Education – Making A Better World  

By Thanh T. Nguyen, Ed.D

Speech at the Harvard Graduate School of Education Commencement 2000


On New Year's Day of 1968, a little girl found herself lying in the mud at a river bank, waiting for the bombing to be over, so she could go home.  While waiting, she asked her father, “Why, daddy?  Why these bombings?  Why destroy the world of peace that we have?”  “Communication!” her father said, “it’s the communication.  The people on both sides did not understand each other.  That’s why this war happened.  You’re too young to understand, but someday, I hope you will be able to tell the world why.”  “But how?  How, daddy, how can I tell the world?” that little girl asked.  Her father looked deeply into her innocent eyes and said, “Education, my child.  Yes, only education can make a difference for this world.”  “Why,” she asked.  “Because education will teach people how to communicate so that they can understand each other.  You are too young to understand now, but someday you will.”  Without any hesitation, she eagerly told her father, “You know what, daddy, when I grow up, I will do anything for education.” 

            Since then she has been involved in teaching in many capacities. At the age of seventeen, after the war ended in 1975, she reopened deserted schools in her area for illiterate Vietnamese refugees who had escaped the ‘Killing Fields’ of Cambodia.  Later, as a high school teacher, she helped peasant-students who were on the verge of failing in their classes to pass the school exam.  She was able to affect the lives of many children, including invalid children, in her own war-torn homeland before she was forced to escape as a refugee, and eventually resettled in the U.S. 

            In searching for ways to connect education with communication, she found the Harvard Graduate School of Education where she could get help to answer the question she asked her father 32 years ago.    She has solidly searched for answers throughout her studies there. 

            During her years at Harvard, she learned that she did not have to be the lonely child sitting in the mud on the river bank dreaming about an end to the bombing so that someday she could tell the world how important education was.  She found many educators who have cared and are working hard to make this world better.

            That child is standing up here and speaking to you today, I would like to say thank you to the professors, friends, and international educators, whom I met, worked with, and learned from at Harvard.  I am proud to say that I am no longer that lonely child who dreamed of a chance to tell the world how important education is in making this world a beautiful place to live.  Today, I know that I can work together with other educators around the world to reach high and low, far and wide to treat each child--regardless of race, religion, skin color, or language--as the special individual he or she is, to help each child learn how to communicate with others, so that when they grow up, they can make this world a place where we can all honor peace.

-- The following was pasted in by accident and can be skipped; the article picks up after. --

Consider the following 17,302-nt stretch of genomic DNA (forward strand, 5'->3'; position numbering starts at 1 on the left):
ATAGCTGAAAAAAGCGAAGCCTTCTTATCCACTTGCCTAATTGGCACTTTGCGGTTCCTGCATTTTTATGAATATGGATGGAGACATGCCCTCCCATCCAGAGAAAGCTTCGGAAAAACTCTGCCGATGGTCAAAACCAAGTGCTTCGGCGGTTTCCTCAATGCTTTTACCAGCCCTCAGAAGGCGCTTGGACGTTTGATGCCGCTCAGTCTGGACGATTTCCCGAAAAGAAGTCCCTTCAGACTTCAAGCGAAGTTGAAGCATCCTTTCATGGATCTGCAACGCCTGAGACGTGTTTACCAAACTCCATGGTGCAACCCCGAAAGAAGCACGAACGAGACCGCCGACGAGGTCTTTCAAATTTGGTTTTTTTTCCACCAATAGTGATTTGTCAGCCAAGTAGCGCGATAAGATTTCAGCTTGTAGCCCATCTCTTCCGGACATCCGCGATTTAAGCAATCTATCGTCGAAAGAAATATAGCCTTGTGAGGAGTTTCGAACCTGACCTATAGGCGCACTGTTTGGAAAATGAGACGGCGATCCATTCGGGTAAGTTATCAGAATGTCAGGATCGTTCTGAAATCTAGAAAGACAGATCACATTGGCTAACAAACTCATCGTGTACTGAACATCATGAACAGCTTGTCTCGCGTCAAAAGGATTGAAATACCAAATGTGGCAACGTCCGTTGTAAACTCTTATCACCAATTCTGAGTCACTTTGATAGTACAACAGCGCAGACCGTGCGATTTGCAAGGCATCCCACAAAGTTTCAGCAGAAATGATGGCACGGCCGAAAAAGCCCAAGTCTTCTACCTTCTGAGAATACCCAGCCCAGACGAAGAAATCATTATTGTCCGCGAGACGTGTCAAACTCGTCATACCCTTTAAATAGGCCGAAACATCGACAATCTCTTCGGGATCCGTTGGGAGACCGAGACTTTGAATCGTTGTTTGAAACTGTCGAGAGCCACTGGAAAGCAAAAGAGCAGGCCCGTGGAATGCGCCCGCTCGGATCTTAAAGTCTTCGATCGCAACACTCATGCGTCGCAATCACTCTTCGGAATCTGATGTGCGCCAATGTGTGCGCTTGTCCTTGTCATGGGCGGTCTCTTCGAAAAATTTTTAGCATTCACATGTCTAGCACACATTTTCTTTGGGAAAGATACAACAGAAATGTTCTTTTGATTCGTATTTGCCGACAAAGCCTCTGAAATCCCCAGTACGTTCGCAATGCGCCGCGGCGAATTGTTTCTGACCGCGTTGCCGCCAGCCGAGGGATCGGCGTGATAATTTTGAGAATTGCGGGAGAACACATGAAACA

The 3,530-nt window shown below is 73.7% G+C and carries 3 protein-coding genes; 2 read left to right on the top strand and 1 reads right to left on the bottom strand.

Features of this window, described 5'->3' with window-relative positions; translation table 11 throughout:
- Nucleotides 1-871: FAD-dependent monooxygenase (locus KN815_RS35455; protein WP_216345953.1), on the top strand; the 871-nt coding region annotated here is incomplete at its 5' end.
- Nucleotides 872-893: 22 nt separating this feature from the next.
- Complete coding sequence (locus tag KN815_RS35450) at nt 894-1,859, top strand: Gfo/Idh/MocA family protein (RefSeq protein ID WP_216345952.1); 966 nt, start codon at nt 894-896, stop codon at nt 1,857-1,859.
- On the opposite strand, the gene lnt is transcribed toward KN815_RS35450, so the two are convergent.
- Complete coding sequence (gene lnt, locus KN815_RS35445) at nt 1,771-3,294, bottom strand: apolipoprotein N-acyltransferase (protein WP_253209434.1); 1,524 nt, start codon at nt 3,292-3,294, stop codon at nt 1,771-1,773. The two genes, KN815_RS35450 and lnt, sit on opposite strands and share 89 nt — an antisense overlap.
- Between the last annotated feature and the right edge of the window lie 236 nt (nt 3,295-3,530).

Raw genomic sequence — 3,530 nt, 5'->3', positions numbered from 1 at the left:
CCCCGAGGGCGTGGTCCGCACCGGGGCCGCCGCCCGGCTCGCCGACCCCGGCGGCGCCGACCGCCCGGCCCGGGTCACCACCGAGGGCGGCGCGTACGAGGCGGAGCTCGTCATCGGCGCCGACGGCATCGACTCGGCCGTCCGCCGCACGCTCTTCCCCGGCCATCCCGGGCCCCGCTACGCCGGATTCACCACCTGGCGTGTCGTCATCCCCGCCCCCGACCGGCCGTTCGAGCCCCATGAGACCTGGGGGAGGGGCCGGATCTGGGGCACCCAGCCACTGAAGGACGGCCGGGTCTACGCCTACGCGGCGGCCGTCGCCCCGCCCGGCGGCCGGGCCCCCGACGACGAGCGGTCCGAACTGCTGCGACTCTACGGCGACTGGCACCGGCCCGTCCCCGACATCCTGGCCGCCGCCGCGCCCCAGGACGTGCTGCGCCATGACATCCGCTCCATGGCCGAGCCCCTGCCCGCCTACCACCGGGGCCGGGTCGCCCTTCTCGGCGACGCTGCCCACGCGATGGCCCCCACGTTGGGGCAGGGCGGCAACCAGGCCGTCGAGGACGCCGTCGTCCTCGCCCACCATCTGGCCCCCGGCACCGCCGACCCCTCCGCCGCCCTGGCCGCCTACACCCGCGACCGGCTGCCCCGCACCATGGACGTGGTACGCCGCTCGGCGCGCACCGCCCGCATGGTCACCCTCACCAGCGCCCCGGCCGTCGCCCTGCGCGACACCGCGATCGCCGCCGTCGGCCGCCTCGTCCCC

So you see, Harvard has helped make my dream come true.  Harvard challenged me to think across the many borders of nations, races, religions, and socio-economic boundaries.  Harvard challenged me to recognize the problems of prejudice and social injustice in our imperfect world.  At the same time, Harvard also challenged me, as an educator, to figure out ways to change our world, to make it a place where people can respect and cherish each others' values.  

            Harvard seems to have very high expectations for its students, yet it provided a nurturing environment for me to grow.  It would have been impossible to make my dream come true without its fellowship and financial aid package.            Since most doctoral students at the school of education have matured through many years of experience before they entered the program, many have babies while they are here.  I was moved when our program administrator ordered a diaper-changing table so that we could change our babies' diapers while working on our theses.  I found small support like this made a big difference for me and many other students.  The most important support I had was the mentoring relationship with Dr. Vito Perrone and Dr. Chuck Willie, who intellectually supported my up-and-down life as a doctoral student.  They gave me hope when I lost my hope.  They helped me dream again when I thought my dreams would never come true.

            After years of training at Harvard, I am beginning to take the art of teaching to a higher level.  I have designed courses with special attention to effectiveness and learning outcomes.  I have been particularly attentive to matters of diversity, multi-cultural classrooms, and democracy.  I can see the connection between East and West.  I can see the many possibilities that education opens up to. 

            To be the best teachers, we must have a passion for teaching, and a desire to make a difference for our next generation.  To be the best teachers, we have to see how important the teaching role is.  As the first Vietnamese woman who survived battlefields, boat journeys and refugee camps to receive the degree of Doctor of Education at Harvard, I am proud to stand here today to tell you that Harvard prepared me well.  And that I am confident and ready to embark on a journey to make a difference for this world. 


Thank you the Harvard Graduate School of Education.  Thank you to my parents, my family members, and my friends.  And thank you all for being here today. 


Together, let’s make this world a better place.